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Design Movements

Design Movements

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Design Movements

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  1. Design Movements A brief introduction to some design styles through the ages

  2. Impressionism Characteristics of Impressionist paintings include visible brush strokes, open Composition, and emphasis on light and its changing qualities. Alfred Sisley, Bridge at Villeneuve-la-Garenne, 1872, Metropolitan Museum of Art Claude Monet, Impression, soleil levant (Impression, Sunrise), 1872, oil on canvas, MuseeMarmottan Mary Cassatt, Lydia Leaning on Her Arms (in a theatre box), 1879

  3. Cubism In cubist artworks, objects are broken up, analyzed, and re-assembled in an abstracted form—instead of depicting objects from one viewpoint, the artist depicts the subject from a multitude of viewpoints to represent the subject in a greater context. Often the surfaces intersect at seemingly random angles, removing a coherent sense of depth. Georges Braque, 'Woman with a Guitar,' 1913 www.theantiquesforum.com/.../Cubism.jpg Juan Gris, Portrait of Picasso, 1912, oil on canvas

  4. Arts and Crafts Movement The Arts and Crafts Movement began primarily as a search for authentic and meaningful styles for the 19th century and as a reaction to the eclectic revival of historic styles of the Victorian era and to "soulless" machine-made production aided by the Industrial Revolution. "Artichoke" wallpaper, by John Henry Dearle for William Morris & Co., circa 1897 (Victoria and Albert Museum). Stickley Bros Arts Crafts Lamp w/Copper Overlay Charles Harrison Townsend, ‘Omar' woven furnishing textile, 1896-1900. Museum no. CIRC. 887-1967. On display in Room 125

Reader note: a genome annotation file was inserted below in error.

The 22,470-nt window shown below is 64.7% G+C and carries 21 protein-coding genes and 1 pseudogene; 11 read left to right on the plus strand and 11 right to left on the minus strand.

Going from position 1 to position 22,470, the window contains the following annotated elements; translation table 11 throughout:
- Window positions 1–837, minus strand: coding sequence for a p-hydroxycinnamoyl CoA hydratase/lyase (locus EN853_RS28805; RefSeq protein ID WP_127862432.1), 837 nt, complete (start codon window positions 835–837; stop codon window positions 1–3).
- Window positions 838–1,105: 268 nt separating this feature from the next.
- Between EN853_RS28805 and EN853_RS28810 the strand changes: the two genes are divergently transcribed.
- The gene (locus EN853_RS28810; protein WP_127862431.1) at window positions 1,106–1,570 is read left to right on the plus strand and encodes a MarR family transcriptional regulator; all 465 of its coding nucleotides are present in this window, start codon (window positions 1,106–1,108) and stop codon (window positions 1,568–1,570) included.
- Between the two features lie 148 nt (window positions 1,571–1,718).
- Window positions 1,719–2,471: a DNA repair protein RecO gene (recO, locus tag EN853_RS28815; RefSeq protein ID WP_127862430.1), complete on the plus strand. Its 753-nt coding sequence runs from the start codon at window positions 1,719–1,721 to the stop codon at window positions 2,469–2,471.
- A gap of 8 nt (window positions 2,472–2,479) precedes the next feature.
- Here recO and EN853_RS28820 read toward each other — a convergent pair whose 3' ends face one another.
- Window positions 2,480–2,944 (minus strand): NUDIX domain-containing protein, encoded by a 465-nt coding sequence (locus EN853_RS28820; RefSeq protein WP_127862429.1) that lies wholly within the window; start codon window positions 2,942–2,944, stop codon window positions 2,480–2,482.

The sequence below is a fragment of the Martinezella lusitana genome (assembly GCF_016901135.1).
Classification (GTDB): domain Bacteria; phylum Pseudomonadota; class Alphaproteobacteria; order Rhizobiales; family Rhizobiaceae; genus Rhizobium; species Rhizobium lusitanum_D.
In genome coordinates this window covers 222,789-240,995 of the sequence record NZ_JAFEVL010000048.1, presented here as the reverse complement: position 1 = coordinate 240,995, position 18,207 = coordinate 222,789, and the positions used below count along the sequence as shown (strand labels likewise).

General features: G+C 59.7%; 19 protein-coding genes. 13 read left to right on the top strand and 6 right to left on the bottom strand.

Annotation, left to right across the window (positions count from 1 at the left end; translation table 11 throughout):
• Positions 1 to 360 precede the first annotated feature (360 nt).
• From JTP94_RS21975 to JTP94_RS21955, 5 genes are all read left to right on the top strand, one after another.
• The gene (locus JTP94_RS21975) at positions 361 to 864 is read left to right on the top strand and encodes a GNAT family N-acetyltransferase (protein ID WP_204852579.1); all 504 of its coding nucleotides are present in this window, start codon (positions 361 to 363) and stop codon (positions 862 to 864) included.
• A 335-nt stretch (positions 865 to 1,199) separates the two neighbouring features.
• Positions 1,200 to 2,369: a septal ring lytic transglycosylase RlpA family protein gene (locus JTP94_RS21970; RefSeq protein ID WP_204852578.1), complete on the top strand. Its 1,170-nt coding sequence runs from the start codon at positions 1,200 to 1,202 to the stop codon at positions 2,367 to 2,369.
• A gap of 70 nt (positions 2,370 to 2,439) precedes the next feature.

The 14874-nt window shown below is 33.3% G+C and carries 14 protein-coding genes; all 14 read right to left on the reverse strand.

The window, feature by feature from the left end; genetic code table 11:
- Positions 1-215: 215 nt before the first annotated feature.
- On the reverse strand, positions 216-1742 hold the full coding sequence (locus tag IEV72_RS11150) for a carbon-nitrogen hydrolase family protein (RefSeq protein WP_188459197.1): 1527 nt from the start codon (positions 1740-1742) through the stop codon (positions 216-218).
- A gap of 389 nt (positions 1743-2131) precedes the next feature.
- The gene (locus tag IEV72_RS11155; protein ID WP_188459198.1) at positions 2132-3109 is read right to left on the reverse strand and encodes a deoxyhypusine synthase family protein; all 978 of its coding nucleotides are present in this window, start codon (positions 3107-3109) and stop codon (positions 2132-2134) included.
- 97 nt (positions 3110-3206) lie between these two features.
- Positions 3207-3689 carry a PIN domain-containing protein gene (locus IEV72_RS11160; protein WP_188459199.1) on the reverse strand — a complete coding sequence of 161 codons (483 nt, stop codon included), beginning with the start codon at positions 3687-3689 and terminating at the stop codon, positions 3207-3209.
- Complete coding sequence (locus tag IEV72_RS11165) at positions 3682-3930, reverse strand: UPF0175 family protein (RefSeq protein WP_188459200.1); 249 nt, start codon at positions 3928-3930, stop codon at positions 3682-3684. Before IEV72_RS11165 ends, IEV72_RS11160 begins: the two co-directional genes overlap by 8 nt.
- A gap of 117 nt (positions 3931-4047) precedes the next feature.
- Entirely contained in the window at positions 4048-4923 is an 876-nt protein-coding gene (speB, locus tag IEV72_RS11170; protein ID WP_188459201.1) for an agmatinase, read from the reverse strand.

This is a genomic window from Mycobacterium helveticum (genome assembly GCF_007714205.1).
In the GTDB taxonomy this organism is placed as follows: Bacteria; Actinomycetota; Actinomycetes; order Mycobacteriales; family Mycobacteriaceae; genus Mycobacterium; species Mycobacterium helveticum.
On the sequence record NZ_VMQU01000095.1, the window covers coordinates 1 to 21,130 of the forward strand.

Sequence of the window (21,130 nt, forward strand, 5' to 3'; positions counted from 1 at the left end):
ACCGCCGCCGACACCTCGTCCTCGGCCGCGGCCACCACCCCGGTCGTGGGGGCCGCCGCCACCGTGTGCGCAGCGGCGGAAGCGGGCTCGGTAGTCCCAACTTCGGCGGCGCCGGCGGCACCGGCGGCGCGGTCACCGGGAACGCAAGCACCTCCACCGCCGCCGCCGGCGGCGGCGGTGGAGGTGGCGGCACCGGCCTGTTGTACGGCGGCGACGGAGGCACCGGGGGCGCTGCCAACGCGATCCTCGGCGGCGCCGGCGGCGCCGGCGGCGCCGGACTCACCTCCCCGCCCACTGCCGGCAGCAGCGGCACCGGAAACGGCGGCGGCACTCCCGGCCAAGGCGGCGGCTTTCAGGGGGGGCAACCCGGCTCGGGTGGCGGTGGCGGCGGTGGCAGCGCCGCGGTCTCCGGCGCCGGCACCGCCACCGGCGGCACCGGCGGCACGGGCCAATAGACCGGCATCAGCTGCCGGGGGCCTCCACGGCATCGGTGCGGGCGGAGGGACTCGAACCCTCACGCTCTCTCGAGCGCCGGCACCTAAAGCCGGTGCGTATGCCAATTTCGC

5. Art Deco Art Deco was a popular international art design movement from 1925 until the 1940s, affecting the decorative arts such as architecture, interior design, and industrial design, as well as the visual artssuch as fashion, painting, the graphic arts, and film. At the time, this style was seen as elegant, glamorous, functional, and modern. The art-deco spire of the Chrysler Building in New York, built 1928–1930. www.paperdollreview.com/.../artdecofashions.jpg By Raymond Templier & Suzanne Belperron.

  6. Pop Art Pop art is a visual art movement that emerged in the mid 1950s in Britain and in the late 1950s in the United States. Pop art challenged tradition by artists using mass-produced visual commodities of popular culture. Pop removes the material from its context and isolates the object, or combines it with other objects. The concept of pop art refers not as much to the art itself as to the attitudes that led to it. Andy Warhol, 1962 Campbell's Soup Cans Roy Lichtenstein's Drowning Girl (1963) on display at the Museum of Modern Art, New York Two Big Black Hearts, 1985, at the DeCordova Museum.

  7. Graffiti Art Graffiti (singular: graffito; the plural is used as a mass noun) is the name for images or lettering scratched, scrawled, painted or marked in any manner on property. Graffiti is sometimes regarded as a form of art and other times regarded as unsightly damage or unwanted. Artist: DAIM:"DEIM - auf der Lauer" | Sprühfarbe auf Wand. "DEIM - in the ambush" | spraypaint on wall. www.flickr.com/photos/shiratski/493715892/ An example of crossover between video game culture and graffiti culture